Home Affairs Minister Peter Dutton is facing ongoing scrutiny over granting au pairs visas and his interest in publicly funded childcare centres.
Questions linger over Peter Dutton's eligibility to sit in parliament as he comes under increasing pressure for intervening in the visa cases of three au pairs.
Labor is demanding answers over the home affairs minister's decision to save a French au pair from deportation following a request from AFL chief Gillon McLachlan.
Two other interventions in visa cases of au pairs by Mr Dutton are already the subject of a parliamentary inquiry.
The woman was planning to work for Adelaide-based farmer Callum MacLachlan, the AFL boss' second cousin.
Callum MacLachlan's father, Hugh MacLachlan, has donated roughly $150,000 to the Liberal Party since 1999.
Labor wants to know if the donations swayed Mr Dutton's decision to help the au pair stay in Australia.
"I'm reading about the AFL guy, or ringing up and sorting out - sorry, but Peter Dutton and his own group are the people that know about this," Labor leader Bill Shorten told reporters in Perth on Wednesday.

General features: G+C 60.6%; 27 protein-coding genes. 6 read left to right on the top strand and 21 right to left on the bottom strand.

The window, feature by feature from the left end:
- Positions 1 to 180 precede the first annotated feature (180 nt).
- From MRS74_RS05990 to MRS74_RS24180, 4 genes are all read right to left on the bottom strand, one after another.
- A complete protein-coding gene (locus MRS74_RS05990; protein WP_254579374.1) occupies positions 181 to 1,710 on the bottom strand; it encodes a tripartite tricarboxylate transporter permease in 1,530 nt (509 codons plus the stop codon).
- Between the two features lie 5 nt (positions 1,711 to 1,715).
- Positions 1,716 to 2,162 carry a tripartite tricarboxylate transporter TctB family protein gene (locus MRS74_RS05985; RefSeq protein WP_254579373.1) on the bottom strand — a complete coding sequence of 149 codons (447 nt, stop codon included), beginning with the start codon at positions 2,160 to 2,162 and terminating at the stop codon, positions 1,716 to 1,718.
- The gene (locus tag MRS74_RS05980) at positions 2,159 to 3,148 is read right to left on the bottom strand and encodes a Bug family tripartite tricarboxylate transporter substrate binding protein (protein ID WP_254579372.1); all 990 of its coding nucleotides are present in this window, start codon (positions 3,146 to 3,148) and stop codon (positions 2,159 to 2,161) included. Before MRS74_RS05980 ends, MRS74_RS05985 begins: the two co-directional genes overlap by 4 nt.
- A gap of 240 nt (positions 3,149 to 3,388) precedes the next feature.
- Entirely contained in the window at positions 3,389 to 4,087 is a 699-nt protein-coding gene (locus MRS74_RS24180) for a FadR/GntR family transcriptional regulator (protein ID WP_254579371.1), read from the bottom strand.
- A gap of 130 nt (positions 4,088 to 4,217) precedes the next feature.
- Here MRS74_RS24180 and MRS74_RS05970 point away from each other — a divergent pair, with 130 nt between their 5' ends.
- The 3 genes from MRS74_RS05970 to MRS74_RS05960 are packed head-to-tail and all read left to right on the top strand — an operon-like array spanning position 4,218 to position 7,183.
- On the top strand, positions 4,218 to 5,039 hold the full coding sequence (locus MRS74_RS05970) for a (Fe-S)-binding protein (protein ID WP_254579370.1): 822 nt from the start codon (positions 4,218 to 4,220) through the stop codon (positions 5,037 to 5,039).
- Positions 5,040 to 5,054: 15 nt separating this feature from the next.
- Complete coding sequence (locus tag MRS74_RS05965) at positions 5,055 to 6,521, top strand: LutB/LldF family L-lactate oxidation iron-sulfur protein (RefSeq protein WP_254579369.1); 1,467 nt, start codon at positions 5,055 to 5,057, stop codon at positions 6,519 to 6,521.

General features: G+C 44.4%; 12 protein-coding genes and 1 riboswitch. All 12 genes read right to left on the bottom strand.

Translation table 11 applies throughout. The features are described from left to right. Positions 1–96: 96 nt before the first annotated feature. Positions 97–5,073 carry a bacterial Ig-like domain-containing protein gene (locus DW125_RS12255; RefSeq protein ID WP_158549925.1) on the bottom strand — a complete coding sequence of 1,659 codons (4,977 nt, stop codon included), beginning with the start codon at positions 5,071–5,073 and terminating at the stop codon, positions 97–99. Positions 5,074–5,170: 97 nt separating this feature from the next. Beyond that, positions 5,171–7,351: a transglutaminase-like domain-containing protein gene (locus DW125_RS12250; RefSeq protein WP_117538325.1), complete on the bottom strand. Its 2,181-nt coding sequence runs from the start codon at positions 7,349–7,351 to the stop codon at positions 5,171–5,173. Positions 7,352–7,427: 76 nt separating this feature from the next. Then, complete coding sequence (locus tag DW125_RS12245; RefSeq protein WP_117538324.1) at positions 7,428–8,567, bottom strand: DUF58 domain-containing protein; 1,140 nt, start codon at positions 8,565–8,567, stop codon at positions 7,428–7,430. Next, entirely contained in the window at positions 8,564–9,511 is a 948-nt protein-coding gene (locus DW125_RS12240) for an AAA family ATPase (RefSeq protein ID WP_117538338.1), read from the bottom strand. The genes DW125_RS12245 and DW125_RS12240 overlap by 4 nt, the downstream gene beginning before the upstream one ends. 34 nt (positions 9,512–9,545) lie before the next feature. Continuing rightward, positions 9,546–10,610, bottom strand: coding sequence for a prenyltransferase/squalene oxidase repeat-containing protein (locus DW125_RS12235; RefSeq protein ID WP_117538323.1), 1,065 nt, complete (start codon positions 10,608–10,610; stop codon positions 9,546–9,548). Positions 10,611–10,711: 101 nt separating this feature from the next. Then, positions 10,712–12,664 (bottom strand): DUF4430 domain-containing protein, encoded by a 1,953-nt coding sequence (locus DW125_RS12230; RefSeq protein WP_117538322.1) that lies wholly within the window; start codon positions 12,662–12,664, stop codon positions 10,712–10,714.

Mr Dutton has denied any wrongdoing and says donations had no influence on his decision.
He is also facing questions about his financial interest in publicly funded childcare centres.
Section 44 of the constitution bans people from parliament who have "any direct or indirect pecuniary interest with the public service of the Commonwealth".
Scott Morrison, who became prime minister last week after defeating Mr Dutton for the Liberal leadership, isn't ruling out referring him to the High Court to test his eligibility.
Mr Dutton has released legal advice confirming his eligibility, while the solicitor-general found he was "not incapable" of sitting in parliament but noted "some risk" of a conflict of interest.